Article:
A friend was blessed with four daughters in rapid succession.

For years however, he fretted how he would pay for their weddings. Back in the day, the bride’s father was expected to pick up the tab. Thankfully, things have moved on and costs no longer settle on one pair of shoulders. It’s become commonplace for both sets of parents to split the bill. Many happy couples now choose to foot the bill for their own big day.

Irrespective of who pays the obligatory piper, wedding costs have gone through the roof. It’s estimated the average wedding in Scotland costs £1,300 more this year than it did in 2022. It’s difficult to define an “average wedding”, as so many variables are in play. Nevertheless, there is some consensus around £15,000-£20,000, although as far back as 2019, this paper estimated an eyewatering £35,674.

At one time, ostentatious weddings were the prerogative of the upper classes and the wealthy. I recently dug out my parents’ wedding album - all 12 photos. It looks as if there were around a dozen guests at the registry office and a local restaurant. Honeymoon was a week in sunny Macduff. No, not Magaluf, Macduff.

Expectations have increased hugely since then, probably due to our obsession with celebrity and social media. The Beckhams’ naff nuptials in 1999, complete with thrones, robes and fireworks helped set the tone. More modestly, many couples plan their wedding so it looks good on Facebook or Instagram. You don’t want your wedding looking second rate compared to those of your pals.

I know it’s a big event, but it’s time to put the brake on the wedding industry. It is an industry and the bottom line is profit, dependent on getting people to pay for things they can’t afford and don’t need. The last thing those already struggling with the cost of living and housing crises need is the pressure of an inflated and overpriced wedding. The cost of a one-day bash for family and friends would go a long way towards the deposit for that first home.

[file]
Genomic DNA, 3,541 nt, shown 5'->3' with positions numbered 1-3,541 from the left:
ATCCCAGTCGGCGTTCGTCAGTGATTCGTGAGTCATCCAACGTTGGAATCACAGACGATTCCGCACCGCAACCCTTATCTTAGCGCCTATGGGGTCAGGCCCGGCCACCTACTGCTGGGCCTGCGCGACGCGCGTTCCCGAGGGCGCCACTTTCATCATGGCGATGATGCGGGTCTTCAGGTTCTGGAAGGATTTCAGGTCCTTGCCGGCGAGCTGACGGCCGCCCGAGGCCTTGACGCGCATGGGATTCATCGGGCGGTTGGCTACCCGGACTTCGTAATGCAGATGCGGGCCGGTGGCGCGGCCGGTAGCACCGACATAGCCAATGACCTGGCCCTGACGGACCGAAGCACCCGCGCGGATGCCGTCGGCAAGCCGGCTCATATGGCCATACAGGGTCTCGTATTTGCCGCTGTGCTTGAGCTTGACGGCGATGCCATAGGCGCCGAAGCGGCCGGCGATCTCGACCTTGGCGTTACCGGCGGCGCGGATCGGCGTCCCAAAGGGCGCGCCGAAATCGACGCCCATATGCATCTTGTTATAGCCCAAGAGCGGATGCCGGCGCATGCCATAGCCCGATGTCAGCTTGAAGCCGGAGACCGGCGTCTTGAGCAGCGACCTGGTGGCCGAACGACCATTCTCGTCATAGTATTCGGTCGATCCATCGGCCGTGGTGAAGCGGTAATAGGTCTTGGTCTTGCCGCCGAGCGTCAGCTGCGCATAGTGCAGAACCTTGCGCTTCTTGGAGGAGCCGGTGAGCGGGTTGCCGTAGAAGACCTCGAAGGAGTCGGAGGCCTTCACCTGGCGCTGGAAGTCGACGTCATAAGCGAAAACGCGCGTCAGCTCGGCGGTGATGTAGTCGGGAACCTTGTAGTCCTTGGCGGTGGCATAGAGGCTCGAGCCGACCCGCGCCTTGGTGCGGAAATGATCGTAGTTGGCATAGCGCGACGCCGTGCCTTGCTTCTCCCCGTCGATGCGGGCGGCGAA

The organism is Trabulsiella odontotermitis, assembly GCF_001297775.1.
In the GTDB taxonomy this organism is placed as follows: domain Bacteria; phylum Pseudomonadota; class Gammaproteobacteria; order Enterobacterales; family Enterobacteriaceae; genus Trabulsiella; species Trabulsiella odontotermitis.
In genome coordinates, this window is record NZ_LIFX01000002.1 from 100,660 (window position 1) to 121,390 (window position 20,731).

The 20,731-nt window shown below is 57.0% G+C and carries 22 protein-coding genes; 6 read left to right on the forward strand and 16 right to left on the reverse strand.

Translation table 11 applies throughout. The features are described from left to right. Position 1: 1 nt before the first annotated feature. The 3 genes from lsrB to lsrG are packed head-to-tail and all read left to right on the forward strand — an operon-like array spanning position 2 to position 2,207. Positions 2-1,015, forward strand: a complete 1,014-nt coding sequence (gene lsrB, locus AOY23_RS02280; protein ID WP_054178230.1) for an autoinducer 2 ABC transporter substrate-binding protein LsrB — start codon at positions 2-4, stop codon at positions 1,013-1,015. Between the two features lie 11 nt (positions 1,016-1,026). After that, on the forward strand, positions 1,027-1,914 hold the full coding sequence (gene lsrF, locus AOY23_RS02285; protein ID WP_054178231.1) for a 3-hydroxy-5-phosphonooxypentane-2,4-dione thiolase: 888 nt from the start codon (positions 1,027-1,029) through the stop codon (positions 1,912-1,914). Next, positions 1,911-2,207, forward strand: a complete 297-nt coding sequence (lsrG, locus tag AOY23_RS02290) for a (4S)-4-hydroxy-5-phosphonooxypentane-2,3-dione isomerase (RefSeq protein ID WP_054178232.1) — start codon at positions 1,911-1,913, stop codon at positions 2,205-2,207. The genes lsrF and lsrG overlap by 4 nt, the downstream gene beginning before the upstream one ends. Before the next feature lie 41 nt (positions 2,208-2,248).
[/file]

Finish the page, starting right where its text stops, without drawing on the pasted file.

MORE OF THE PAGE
It’s not just the bride and groom who are feeling the squeeze. It’s an expensive day for guests, averaging £600, if an overnight stay is involved, with celebrations often extending over several days. Stag and hen parties have become ever more exotic, ranging from expensive spa days to long weekends in distant places.

Then there’s the wedding present. This once served a useful purpose, when couples were setting up their first home and needed that kettle or toaster. Nowadays, most couples have been living together and have these things. A recent invitation boldly stated, although presents weren’t required, donations towards “honeymoon costs” would be appreciated. Aye, right.

Hotels are the principal cause of escalating costs. They are on a mission to recoup their Covid losses as quickly as possible. At a recent wedding I was charged nearly £40 for four drinks, one of which was a Coke. Same hotel, different wedding, a friend ordered seven teas and was astonished to be charged £35. Luckily, she had the composure to refuse both teas and bill.

Encouragingly, some couples are using imaginative cost-cutting strategies. Some are having “dry weddings” that avoid rip-off bar prices and remove the need for expensive overnight stays. Some ask guests, in lieu of presents, to help with the catering, cake, and venue decoration. More weddings take place in community halls, bypassing hotels altogether. Micro weddings are increasing in popularity, although that risks offending those not invited. I’m less sure about the ethics of GoFundMe pages, although there has been a reported 24% increase in the “newlyweds” category. It's also possible to get an unsecured loan to cover costs.

A word of caution. There were 7,000 divorces in Scotland in 2018-19. It probably costs around the same to get out of a marriage, as it did to get into it in the first place. Yes, your wedding day can be the biggest day of your life, but many have found it to be the biggest waste of money in their lives.